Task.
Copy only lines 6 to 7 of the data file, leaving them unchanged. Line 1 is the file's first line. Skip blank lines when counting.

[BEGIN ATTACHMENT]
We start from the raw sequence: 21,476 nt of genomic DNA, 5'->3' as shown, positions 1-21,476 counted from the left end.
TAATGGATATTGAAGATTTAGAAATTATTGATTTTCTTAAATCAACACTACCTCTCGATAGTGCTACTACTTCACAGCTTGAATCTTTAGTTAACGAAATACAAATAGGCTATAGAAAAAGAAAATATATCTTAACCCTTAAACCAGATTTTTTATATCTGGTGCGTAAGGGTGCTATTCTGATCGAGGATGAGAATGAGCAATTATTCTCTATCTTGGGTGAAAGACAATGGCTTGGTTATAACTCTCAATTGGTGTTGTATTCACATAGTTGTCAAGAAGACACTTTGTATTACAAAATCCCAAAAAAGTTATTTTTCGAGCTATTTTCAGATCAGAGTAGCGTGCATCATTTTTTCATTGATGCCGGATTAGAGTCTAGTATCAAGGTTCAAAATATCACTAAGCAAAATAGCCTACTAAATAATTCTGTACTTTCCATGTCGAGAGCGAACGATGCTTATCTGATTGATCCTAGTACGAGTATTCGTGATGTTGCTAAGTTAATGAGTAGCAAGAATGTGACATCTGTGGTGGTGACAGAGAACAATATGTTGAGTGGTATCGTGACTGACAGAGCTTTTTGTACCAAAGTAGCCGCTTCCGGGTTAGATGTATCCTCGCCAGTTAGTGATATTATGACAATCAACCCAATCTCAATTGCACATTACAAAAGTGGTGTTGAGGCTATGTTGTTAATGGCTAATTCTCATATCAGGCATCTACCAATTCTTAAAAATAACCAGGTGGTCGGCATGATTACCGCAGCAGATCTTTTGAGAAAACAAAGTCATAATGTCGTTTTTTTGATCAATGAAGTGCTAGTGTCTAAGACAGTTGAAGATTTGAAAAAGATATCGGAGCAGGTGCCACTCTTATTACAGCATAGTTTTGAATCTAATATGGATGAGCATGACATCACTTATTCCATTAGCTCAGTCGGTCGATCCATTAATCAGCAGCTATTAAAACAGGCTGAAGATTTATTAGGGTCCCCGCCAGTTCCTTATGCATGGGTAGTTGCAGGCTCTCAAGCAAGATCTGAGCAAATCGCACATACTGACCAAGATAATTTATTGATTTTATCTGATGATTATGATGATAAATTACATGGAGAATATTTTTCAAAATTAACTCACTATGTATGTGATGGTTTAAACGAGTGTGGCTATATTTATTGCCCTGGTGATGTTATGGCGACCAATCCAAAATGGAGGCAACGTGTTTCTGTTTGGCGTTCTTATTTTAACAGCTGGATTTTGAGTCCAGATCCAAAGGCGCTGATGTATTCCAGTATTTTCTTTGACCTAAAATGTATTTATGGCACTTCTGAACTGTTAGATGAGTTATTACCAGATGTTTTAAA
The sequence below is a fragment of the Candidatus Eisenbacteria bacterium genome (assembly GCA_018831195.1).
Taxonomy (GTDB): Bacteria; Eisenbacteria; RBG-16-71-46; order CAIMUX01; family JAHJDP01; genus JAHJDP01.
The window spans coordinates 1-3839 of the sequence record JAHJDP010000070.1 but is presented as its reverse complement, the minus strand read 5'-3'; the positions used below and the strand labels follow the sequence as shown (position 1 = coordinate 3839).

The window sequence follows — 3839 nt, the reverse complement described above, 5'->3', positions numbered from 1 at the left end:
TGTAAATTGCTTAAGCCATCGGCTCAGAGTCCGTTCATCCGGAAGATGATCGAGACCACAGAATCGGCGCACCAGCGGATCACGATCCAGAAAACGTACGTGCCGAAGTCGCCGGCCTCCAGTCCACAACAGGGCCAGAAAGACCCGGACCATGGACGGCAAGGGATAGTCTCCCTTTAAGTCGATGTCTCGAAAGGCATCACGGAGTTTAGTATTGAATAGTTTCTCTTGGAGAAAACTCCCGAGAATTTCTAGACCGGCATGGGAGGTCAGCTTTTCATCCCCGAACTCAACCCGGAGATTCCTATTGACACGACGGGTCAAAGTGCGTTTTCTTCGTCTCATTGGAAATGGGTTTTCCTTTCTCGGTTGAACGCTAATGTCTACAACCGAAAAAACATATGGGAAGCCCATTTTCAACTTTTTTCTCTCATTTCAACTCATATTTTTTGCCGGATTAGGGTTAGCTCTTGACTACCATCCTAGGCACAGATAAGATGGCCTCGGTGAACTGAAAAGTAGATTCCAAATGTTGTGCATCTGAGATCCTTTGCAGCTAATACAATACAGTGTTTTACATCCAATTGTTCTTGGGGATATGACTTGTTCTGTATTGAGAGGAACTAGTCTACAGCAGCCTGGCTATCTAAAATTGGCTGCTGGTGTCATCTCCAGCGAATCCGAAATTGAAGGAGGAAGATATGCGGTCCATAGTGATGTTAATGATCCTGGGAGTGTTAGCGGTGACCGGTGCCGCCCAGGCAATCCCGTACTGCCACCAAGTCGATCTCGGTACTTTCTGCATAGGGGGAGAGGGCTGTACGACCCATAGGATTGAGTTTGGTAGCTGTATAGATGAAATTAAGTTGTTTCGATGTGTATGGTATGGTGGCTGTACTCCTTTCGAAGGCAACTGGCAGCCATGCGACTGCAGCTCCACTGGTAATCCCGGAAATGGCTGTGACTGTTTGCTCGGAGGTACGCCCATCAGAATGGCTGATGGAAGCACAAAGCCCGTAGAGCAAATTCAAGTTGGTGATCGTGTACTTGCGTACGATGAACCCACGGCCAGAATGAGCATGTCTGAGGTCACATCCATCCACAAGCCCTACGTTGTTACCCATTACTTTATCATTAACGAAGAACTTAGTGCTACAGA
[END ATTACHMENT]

The window sequence follows — 3839 nt, the reverse complement described above, 5'->3', positions numbered from 1 at the left end:
TGTAAATTGCTTAAGCCATCGGCTCAGAGTCCGTTCATCCGGAAGATGATCGAGACCACAGAATCGGCGCACCAGCGGATCACGATCCAGAAAACGTACGTGCCGAAGTCGCCGGCCTCCAGTCCACAACAGGGCCAGAAAGACCCGGACCATGGACGGCAAGGGATAGTCTCCCTTTAAGTCGATGTCTCGAAAGGCATCACGGAGTTTAGTATTGAATAGTTTCTCTTGGAGAAAACTCCCGAGAATTTCTAGACCGGCATGGGAGGTCAGCTTTTCATCCCCGAACTCAACCCGGAGATTCCTATTGACACGACGGGTCAAAGTGCGTTTTCTTCGTCTCATTGGAAATGGGTTTTCCTTTCTCGGTTGAACGCTAATGTCTACAACCGAAAAAACATATGGGAAGCCCATTTTCAACTTTTTTCTCTCATTTCAACTCATATTTTTTGCCGGATTAGGGTTAGCTCTTGACTACCATCCTAGGCACAGATAAGATGGCCTCGGTGAACTGAAAAGTAGATTCCAAATGTTGTGCATCTGAGATCCTTTGCAGCTAATACAATACAGTGTTTTACATCCAATTGTTCTTGGGGATATGACTTGTTCTGTATTGAGAGGAACTAGTCTACAGCAGCCTGGCTATCTAAAATTGGCTGCTGGTGTCATCTCCAGCGAATCCGAAATTGAAGGAGGAAGATATGCGGTCCATAGTGATGTTAATGATCCTGGGAGTGTTAGCGGTGACCGGTGCCGCCCAGGCAATCCCGTACTGCCACCAAGTCGATCTCGGTACTTTCTGCATAGGGGGAGAGGGCTGTACGACCCATAGGATTGAGTTTGGTAGCTGTATAGATGAAATTAAGTTGTTTCGATGTGTATGGTATGGTGGCTGTACTCCTTTCGAAGGCAACTGGCAGCCATGCGACTGCAGCTCCACTGGTAATCCCGGAAATGGCTGTGACTGTTTGCTCGGAGGTACGCCCATCAGAATGGCTGATGGAAGCACAAAGCCCGTAGAGCAAATTCAAGTTGGTGATCGTGTACTTGCGTACGATGAACCCACGGCCAGAATGAGCATGTCTGAGGTCACATCCATCCACAAGCCCTACGTTGTTACCCATTACTTTATCATTAACGAAGAACTTAGTGCTACAGA